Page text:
Newcomerstown and the surrounding region has weathered two major snowstorms and frigid cold with in the past two weeks, with temperatures dipping below zero and wind chill reaching negative double digits.

Local weather expert Don Keating said the weather wasn’t necessarily a surprise.

"As early as January 22, there were long range weather forecast models predicting a massive outbreak of the coldest air of the 2018-2019 winter season," Keating said. "One weather model even had a low of -25°F predicted for Mansfield, Ohio. Well, forecast models that far in advance should be taken with a grain of salt, especially forecasts for precipitation.

Keating said that on Jan. 29, there was a daytime high of 40°F in Newcomerstown at his personal weather station.

"That was in advance of the brutal cold front about to pass through the state of Ohio," he said. "Temperatures fell steadily from midnight to midnight on Jan. 29."

But the coldest weather was yet to come.

During the early morning hours of Jan. 30, a reinforcing blast of Arctic air pushed through Ohio dropping a fresh coating of snow and introducing windy conditions ushering in the Arctic air mass, Keating said.

"The high temperature for Jan. 30 was at midnight at 15°F and by midnight, 24 hours later, the mercury had dipped to -4°F. On Jan. 30 the daytime high reading was 0°F at 9:49 a.m. By midnight the temperature had dropped to that -4°F reading. Wind chill at my Newcomerstown station dropped to -21°F but some locations in Ohio, in particular a small town called Wauseon, Ohio in the far northwest corner had wind chills to nearly -40°F."

Keating said the term "historic cold" was often used to announce the pending lows on the thermometer.

"But was it really ‘historic cold’ that moved into Ohio for a brief period, or just another cold spell during the winter?" Keating asked.

Keating offered some figures in Newcomerstown in January from 2014 through 2019.

The coldest reading was on January 29, 2014 when the mercury dipped to -17°F. In January 2016 and 2017 the coldest temperature in Newcomerstown was 3°F above zero. During January of 2014 the mercury dipped to at least zero or colder during eight days. In 2014 17.5" of snow fell, followed by 16.4" in 2019.

"As you can see, the recent ‘historic cold, spell certainly wasn't all it was advertised to be," Keating said." With nearly two full months of winter remaining one has to wonder what Mother Nature has up her sleeve next."

Two weeks earlier, on Sunday, Jan. 13, a major low pressure system battered the western coast of the United States producing heavy rains, very heavy snow in the Sierra Nevada Mountains and wind gusts of over 100 mph. The Sierra Nevada Mountains received over five feet of snow, 60 inches. Keating said the weather forecast models were "all over the board as to what was going to happen with this storm, but one thing was for certain, it was expected to affect the area in one form or another.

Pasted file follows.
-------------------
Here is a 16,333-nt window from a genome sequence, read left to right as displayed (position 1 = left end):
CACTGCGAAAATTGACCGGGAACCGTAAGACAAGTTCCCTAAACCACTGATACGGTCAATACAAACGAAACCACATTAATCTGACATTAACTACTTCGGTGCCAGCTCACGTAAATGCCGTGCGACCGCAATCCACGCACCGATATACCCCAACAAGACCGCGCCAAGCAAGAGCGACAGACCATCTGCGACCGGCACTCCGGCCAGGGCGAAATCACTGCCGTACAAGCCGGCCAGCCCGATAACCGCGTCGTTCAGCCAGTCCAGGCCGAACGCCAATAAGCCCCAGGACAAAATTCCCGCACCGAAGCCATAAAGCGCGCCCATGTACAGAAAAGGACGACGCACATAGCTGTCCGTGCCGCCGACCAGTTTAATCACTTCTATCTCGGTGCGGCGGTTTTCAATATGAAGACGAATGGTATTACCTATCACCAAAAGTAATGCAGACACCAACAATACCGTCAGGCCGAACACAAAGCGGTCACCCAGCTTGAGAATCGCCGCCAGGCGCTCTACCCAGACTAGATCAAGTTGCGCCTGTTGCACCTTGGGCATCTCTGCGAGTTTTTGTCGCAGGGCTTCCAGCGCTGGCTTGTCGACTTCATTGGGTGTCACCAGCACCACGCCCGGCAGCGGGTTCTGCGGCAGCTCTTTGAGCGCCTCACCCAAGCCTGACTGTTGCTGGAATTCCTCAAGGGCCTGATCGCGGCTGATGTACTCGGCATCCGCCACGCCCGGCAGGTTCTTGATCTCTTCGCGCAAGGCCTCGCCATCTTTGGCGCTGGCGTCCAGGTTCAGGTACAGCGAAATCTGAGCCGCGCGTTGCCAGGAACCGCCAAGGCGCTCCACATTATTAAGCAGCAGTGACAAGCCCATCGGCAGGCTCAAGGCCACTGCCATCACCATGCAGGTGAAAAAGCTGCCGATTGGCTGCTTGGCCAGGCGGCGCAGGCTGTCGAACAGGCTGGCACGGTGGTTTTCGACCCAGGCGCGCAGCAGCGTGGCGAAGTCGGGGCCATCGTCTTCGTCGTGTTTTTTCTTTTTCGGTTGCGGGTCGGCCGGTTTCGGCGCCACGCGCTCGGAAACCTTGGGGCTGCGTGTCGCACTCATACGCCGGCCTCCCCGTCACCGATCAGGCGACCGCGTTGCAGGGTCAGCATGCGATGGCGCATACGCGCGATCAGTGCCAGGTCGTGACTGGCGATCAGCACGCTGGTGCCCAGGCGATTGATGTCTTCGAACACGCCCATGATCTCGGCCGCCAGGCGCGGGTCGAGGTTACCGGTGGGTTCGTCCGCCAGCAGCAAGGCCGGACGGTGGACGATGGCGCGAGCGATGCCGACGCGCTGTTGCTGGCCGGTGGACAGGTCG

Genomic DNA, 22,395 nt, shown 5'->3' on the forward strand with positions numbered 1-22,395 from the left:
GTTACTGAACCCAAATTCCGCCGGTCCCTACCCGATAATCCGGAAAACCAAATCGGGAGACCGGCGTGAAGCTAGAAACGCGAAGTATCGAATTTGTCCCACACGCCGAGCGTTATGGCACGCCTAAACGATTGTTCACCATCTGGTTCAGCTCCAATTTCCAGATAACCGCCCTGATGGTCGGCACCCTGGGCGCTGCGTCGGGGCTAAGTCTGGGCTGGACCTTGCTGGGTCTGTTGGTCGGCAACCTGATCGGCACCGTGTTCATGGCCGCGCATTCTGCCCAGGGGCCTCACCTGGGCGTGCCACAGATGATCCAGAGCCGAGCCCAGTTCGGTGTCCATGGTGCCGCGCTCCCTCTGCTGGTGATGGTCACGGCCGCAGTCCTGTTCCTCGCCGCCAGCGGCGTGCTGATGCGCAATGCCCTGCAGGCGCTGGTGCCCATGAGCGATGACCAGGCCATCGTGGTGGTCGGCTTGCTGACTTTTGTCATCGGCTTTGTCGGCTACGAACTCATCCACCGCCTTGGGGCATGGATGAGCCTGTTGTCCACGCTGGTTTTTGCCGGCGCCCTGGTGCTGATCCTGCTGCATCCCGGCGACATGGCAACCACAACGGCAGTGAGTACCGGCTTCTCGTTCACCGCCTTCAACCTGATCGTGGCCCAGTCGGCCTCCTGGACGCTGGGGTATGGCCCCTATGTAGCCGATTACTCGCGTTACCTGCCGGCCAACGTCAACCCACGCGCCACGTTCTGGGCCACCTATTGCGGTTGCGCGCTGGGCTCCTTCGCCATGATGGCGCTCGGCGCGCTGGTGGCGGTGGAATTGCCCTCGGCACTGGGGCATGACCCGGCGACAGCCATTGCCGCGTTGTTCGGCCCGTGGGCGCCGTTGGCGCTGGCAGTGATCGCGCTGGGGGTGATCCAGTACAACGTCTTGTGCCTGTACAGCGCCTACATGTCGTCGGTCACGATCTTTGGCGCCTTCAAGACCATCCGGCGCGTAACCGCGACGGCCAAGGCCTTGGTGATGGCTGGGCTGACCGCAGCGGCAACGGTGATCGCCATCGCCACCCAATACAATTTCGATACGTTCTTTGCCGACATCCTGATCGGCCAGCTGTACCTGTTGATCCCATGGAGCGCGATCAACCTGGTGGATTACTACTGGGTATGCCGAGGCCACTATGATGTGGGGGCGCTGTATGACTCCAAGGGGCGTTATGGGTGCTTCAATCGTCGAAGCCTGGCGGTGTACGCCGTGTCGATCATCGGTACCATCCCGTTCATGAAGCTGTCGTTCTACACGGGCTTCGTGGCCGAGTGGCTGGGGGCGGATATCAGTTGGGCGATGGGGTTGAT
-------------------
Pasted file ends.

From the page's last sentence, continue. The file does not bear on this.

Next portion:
"By Tuesday, Jan. 15, weather computer models were putting out forecasts of over 20 inches of snow for portions of Ohio. A few even placed the estimate at 30 inches! With this information flowing freely, social media get into the act with several ‘amateur’ weather pages on Facebook putting out their own snowfall forecasts. Not a good idea as it turned out."

Keating said that eventually the low pressure re-developed over the eastern slopes of the Rockies in Colorado because as it crossed the mountains, it was weakened considerably, it dove southeastward towards the Oklahoma and Texas Panhandle, then moved northeastward towards the middle Ohio Valley.

On Saturday morning, Jan. 19, sleet began to fall in Newcomerstown at about 11:30 a.m. It quickly turned to rain and remained rain until around 11:30 p.m. Saturday night as the low pressure system moved northeast of Ohio and pulled a cold front through the Newcomerstown area. Rain soon changed to snow and by noon on Sunday, Jan. 2, six inches of the white fluffy stuff had accumulated with a good bit of blowing and drifting snow.

"Total liquid for the event was 1.21"," Keating said. "Had that all been snow we would have been digging out from at least 12 inches of snow. School was closed, wisely I might add, on Monday and Tuesday and placed on a two hour delay Wednesday.

"I've always told folks and apparently the ‘fear factor’ has more of an impact, but never ever trust a forecast of snowfall accumulation more than 36 hours in advance. As witnessed with this most recent major storm, nature has a way of changing its mind on the drop of a dime."

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